Israel’s President Isaac Herzog lit the first candle of Chanukah on Sunday night in Chevron.
Speaking at Maaras Hamachpeleh, Herzog declared that “the historic connection of Jews to Chevron, to the Tomb of the Patriarchs, to the heritage of the patriarchs and matriarchs is unquestionable. Recognition of this connection must be beyond all controversy.”
Controversy, of a kind, ensued after the candle lighting, however.
Clashes erupted between Palestinians and IDF forces near a checkpoint between the Palestinian and Israeli sections of the city, Palestinian media reported on Sunday evening. The checkpoint is known to Israelis as Machsom Hashoter (the policeman’s checkpoint) and by Palestinians as Bab al-Zawiya.
Tensions were reportedly high ahead of Herzog’s appearance. There was a heavy deployment of security forces in the city, and roads were closed near the holy site, according to reports.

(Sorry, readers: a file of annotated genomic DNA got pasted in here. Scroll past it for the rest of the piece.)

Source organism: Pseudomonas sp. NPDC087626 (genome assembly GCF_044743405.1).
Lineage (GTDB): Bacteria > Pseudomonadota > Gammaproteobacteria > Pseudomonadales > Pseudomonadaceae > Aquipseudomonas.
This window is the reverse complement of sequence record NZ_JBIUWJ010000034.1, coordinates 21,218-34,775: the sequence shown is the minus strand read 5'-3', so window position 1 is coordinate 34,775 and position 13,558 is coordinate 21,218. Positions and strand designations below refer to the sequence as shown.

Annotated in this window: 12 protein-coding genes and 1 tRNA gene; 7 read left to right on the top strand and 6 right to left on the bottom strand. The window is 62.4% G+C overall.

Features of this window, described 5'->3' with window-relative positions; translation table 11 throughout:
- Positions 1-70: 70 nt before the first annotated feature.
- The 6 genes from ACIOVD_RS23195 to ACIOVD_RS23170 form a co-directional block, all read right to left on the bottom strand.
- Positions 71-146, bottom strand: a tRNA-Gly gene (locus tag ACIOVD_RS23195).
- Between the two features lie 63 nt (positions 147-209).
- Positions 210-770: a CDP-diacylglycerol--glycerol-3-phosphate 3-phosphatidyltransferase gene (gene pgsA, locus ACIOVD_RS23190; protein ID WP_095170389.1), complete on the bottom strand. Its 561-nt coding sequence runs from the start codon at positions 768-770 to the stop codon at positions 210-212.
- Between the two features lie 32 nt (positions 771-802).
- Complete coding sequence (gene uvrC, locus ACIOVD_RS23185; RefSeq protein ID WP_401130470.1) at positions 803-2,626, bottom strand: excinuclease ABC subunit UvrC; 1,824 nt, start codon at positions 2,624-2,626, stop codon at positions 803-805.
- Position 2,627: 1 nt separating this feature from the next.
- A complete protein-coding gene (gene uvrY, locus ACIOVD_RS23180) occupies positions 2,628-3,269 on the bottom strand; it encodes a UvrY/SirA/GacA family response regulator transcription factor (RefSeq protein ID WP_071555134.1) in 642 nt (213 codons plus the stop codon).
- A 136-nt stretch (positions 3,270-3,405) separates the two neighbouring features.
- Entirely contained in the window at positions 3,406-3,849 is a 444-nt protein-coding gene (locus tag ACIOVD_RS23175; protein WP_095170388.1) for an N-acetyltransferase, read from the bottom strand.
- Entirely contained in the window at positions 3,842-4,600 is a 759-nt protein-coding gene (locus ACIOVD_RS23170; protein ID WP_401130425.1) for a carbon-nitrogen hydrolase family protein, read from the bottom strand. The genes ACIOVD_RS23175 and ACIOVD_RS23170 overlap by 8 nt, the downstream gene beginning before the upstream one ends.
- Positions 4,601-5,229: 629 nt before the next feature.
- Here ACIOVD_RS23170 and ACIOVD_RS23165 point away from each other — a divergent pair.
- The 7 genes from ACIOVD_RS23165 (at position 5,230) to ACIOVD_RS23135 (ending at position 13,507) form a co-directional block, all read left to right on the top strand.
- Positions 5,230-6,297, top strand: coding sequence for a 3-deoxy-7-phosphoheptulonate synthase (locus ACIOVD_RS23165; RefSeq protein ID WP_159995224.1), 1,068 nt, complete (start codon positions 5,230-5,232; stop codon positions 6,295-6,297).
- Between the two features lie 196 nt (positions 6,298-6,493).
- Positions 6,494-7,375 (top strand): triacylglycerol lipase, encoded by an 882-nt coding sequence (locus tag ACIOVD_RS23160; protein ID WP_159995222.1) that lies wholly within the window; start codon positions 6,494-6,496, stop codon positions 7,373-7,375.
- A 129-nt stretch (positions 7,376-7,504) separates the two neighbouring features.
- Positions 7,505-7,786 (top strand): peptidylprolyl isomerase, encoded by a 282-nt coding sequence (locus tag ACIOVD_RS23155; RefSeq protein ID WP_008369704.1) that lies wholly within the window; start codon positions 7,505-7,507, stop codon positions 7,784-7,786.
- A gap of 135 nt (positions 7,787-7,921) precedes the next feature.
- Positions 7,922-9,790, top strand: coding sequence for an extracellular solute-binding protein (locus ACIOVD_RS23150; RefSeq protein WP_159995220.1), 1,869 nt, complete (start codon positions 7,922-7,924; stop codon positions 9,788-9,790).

One video on social media shows Border Police officers scuffling with a number of men linking arms and chanting against the visit outside the compound. In the video, police approach the men and tug away a Palestinian flag they are holding.
In addition, dozens of Israeli left-wing activists protested Herzog’s visit, with signs in Hebrew and English accusing Israel of apartheid and calling to “banish the darkness.”
The protest was held at the entrance to the adjacent community of Kiryat Arba after the military imposed an order banning left-wing activists from Chevron itself to prevent “disturbances,” Haaretz reports, citing organizers.
In an appeal for peace, Herzog remarked: “You won’t agree about everything, but we need to remember that ‘we are all one man’s sons,’” he says according to a statement from his office, quoting from the Talmud.
“We all have shared roots from this cave. Alongside that we have to remember that our roots are not the only ones that go back to this cave. Especially today, and especially here, in this holy space dedicated to all sons of Avraham, we have to continue dreaming of peace, between all faiths and creeds in this land, and to condemn any type of hatred or violence.”